Find these people by looking at the LinkedIn company profiles of your target employers. Company profiles also offer a wealth of information to help with your industry, market and company research.
As you’re building your network on LinkedIn, you want to get the word out about the value you offer.
Use LinkedIn to broadcast what your brand is all about, zeroing in on your areas of expertise.
Here are two powerful ways to keep your brand top-of-mind with your network, while building out your network even more:
When you or your company has a major achievement, post it as an update.
When you read a good article somewhere online that is relevant to your industry and/or areas of expertise, share it on LinkedIn.
When you see an interesting LinkedIn update by someone else, share it in your stream.
As you consider things to post, opt for things that will be of interest to your network, and will add value and be helpful to them.
Read all about posting updates in "Strengthen Your Personal Brand by Smartly Sharing LinkedIn Updates and Updating Your LinkedIn Profile."
Blogging is one of the best ways to demonstrate your thought leadership and knowledge base. Once again, LinkedIn has you covered with its own blogging platform that all members can use.
Sometimes called Pulse, you can upload new articles, or white papers and articles you’ve posted elsewhere.
The idea is to publish content about the things you know best, representing the areas of expertise that your target employers will be looking for in candidates.
You don’t need to write volumes for each article. Even short articles of only a few paragraphs can be highly effective, if they’re meaty and add value.
When you publish a new article on Pulse, remember to also post it as an update, as noted above.
Get all the details in my article "Build Your Personal Brand by Blogging on LinkedIn."
Brand evangelists are people who understand your value-offer, and spread the word about you online (via social media) and in real-life situations.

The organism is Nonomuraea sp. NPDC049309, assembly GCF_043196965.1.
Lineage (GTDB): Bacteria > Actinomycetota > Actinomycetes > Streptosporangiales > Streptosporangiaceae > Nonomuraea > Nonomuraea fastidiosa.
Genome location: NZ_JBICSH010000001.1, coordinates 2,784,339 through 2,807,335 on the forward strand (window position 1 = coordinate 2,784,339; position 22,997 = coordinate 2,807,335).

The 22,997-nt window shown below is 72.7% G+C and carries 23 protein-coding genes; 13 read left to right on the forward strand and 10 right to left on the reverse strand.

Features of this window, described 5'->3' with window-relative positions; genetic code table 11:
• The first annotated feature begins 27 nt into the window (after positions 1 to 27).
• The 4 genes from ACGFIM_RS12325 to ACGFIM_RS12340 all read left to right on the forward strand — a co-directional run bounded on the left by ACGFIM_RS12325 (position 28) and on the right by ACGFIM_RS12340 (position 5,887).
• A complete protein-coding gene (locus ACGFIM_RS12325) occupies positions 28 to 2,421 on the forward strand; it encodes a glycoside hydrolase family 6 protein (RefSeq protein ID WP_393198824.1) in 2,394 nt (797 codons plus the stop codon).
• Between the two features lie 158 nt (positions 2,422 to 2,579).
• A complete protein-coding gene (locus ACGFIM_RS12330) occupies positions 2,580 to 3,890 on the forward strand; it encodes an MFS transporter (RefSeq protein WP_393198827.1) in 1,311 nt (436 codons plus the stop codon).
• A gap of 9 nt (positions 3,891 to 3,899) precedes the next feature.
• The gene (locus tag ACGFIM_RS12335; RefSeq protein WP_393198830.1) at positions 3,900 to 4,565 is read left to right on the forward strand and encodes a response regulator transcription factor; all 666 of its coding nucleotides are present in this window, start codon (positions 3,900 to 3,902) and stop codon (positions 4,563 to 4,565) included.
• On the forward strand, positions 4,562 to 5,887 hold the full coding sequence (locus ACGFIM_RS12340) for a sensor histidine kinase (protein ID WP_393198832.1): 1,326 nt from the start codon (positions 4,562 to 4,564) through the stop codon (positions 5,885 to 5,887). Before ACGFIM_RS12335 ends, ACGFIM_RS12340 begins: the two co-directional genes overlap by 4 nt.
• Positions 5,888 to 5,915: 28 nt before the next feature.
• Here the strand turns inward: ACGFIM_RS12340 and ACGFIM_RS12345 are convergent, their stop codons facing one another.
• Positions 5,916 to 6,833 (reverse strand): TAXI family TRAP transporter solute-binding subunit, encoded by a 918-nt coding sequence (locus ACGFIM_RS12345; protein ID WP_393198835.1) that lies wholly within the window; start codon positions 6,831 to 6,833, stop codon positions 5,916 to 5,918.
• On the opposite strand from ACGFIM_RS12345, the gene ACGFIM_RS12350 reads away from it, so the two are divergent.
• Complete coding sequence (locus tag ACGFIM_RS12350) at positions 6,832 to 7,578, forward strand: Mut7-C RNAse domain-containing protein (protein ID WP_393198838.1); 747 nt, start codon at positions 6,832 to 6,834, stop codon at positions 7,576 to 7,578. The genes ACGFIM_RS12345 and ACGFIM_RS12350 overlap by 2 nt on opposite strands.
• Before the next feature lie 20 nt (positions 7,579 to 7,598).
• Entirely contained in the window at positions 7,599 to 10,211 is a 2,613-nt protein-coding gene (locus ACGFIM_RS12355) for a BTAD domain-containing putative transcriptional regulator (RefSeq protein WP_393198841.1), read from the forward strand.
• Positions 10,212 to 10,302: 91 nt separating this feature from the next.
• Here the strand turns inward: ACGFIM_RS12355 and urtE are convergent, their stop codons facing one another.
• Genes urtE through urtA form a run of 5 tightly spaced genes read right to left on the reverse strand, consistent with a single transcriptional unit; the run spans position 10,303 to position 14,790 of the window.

Building brand evangelism works hand-in-hand with #4 above. Take my suggestions in that tip a little further. Tag people and use hashtags in your LinkedIn updates, shares, articles, and comments.
This sets you up for reciprocity. You support their brand when you spread the word about them by tagging them . . . they will (probably) do the same for you. This is one instance of “give to get” networking at work.
The more you tag people in your network when you post updates and publish articles, the more likely you are to get tagged, thereby making more people aware of your value-offer.
LinkedIn is an essential element of personal branding for most professionals today. It is popular, powerful, and unavoidable for most of us. Use it to connect all of the elements of your personal brand in one place where most recruiters and people seeking to expand their network are looking for people like you.
Meg Guiseppi, Job-Hunt's Personal Branding Expert and 20+ year careers industry veteran, has earned 10 certifications, including Reach Certified Personal Branding Strategist, Reach Social Branding Analyst – LinkedIn Profile Strategist, and Certified Executive Resume Master. Meg is the author of "23 Ways You Sabotage Your Executive Job Search and How Your Brand Will Help You Land." Connect with Meg at ExecutiveCareerBrand.com for c-suite personal branding and executive job search help and on Twitter (@MegGuiseppi). And, you may also download Meg's free ebook - Job-Hunt Guide to Smart Personal Branding with LinkedIn.